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Titolo:
MATE ACQUISITION TACTICS IN POLYANDROUS SPOTTED SANDPIPERS (ACTITIS-MACULARIA) - THE ROLE OF AGE AND EXPERIENCE
Autore:
ORING LW; REED JM; ALBERICO JAR;
Indirizzi:
UNIV NEVADA,PROGRAM ECOL EVOLUT & CONSERVAT BIOL,RWF,1000 VALLEY RD RENO NV 89512
Titolo Testata:
Behavioral ecology
fascicolo: 1, volume: 5, anno: 1994,
pagine: 9 - 16
SICI:
1045-2249(1994)5:1<9:MATIPS>2.0.ZU;2-2
Fonte:
ISI
Lingua:
ENG
Keywords:
ACTITIS-MACULARIA; EXPERIENCE; MATE ACQUISITION; MATING SYSTEM; MATING TACTIC; MOVEMENT; POLYANDRY; RESOURCE DEFENSE; SHOREBIRD; SPOTTED SANDPIPER;
Tipo documento:
Article
Natura:
Periodico
Settore Disciplinare:
Science Citation Index Expanded
Science Citation Index Expanded
Citazioni:
NO
Recensione:
Indirizzi per estratti:
Citazione:
L.W. Oring et al., "MATE ACQUISITION TACTICS IN POLYANDROUS SPOTTED SANDPIPERS (ACTITIS-MACULARIA) - THE ROLE OF AGE AND EXPERIENCE", Behavioral ecology, 5(1), 1994, pp. 9-16

Abstract

We consider resource-defense polyandry and mate-access polyandry as female mating tactics in spotted sandpipers (Actitis macularia). These tactics can be distinguished by the resource females defend, female interclutch movement, expected reproductive success after moving, and male and female dispersion. We examine these characteristics relatiVe LOpatterns observed in a 17-year study of spotted sandpipers, a speciestraditionally considered resource-defense polyandrous. On average, 26% of spotted sandpiper females each year were monogamous. Older females were more likely to be polyandrous, and polyandrous females of each age employed different mating tactics. Yearlings were typically sequentially resource-defense polyandrous. Two-year-olds were primarily simultaneously polyandrous, exhibiting equivalent proportions of resource-defense and mate-access polyandry. Older females were primarily simultaneously resource-defense polyandrous. Females tended to stay on territories where they and/or their mates had greater breeding experience (i.e., many clutches laid for females, many clutches that hatched for males); females that moved went to territories where their mates had a history of breeding success. Location changes between clutches by polyandrous females were better described by breeding experience on a territory than by age.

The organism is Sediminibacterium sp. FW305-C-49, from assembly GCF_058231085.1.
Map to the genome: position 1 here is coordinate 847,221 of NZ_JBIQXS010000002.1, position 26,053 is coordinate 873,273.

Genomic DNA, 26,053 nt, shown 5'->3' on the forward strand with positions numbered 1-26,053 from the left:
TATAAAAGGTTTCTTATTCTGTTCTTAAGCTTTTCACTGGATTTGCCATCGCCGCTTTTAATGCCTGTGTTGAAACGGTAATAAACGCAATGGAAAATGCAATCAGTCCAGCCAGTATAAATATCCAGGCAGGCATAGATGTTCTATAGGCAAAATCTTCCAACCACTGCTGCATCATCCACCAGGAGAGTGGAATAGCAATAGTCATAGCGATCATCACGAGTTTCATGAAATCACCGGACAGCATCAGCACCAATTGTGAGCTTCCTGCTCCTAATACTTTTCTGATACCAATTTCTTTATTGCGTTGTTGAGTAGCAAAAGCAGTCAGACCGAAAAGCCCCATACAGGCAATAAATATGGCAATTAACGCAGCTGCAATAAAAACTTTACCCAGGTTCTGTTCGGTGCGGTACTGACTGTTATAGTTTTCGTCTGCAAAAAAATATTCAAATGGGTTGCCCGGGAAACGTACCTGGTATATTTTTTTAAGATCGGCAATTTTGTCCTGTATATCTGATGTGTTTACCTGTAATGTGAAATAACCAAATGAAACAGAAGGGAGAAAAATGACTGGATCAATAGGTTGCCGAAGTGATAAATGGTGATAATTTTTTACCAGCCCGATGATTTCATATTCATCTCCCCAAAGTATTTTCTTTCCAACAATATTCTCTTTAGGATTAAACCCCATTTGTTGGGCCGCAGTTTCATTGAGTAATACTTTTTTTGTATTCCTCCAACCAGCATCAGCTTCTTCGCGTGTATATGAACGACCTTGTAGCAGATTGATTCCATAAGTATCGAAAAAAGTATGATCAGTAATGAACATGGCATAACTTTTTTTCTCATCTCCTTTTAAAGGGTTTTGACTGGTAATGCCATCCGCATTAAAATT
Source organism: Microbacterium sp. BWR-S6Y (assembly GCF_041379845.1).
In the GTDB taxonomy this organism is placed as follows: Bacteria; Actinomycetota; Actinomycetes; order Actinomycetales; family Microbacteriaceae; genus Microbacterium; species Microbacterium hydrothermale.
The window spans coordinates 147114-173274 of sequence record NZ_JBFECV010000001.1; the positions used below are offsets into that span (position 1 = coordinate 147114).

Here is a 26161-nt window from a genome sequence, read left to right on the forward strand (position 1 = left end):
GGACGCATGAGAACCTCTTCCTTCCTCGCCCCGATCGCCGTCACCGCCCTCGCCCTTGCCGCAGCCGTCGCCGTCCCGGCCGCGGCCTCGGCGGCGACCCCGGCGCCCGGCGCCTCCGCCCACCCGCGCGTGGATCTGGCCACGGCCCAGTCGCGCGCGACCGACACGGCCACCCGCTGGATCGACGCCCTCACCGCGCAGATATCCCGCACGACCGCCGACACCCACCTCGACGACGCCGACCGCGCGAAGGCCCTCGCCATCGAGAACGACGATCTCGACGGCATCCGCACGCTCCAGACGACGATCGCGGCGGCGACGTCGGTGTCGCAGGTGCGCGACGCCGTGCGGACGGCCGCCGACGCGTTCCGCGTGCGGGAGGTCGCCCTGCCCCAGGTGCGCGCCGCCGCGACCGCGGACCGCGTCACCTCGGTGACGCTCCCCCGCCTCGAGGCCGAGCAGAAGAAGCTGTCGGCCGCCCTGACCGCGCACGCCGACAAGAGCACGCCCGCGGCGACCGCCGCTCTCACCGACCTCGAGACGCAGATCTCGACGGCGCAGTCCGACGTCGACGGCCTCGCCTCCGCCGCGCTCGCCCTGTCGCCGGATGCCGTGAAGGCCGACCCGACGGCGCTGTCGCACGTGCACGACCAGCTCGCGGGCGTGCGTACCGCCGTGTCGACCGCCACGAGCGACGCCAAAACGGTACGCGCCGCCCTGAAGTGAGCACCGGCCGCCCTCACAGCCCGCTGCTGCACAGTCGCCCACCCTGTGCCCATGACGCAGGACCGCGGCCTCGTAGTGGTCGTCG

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Documento generato il 02/12/20 alle ore 05:22:45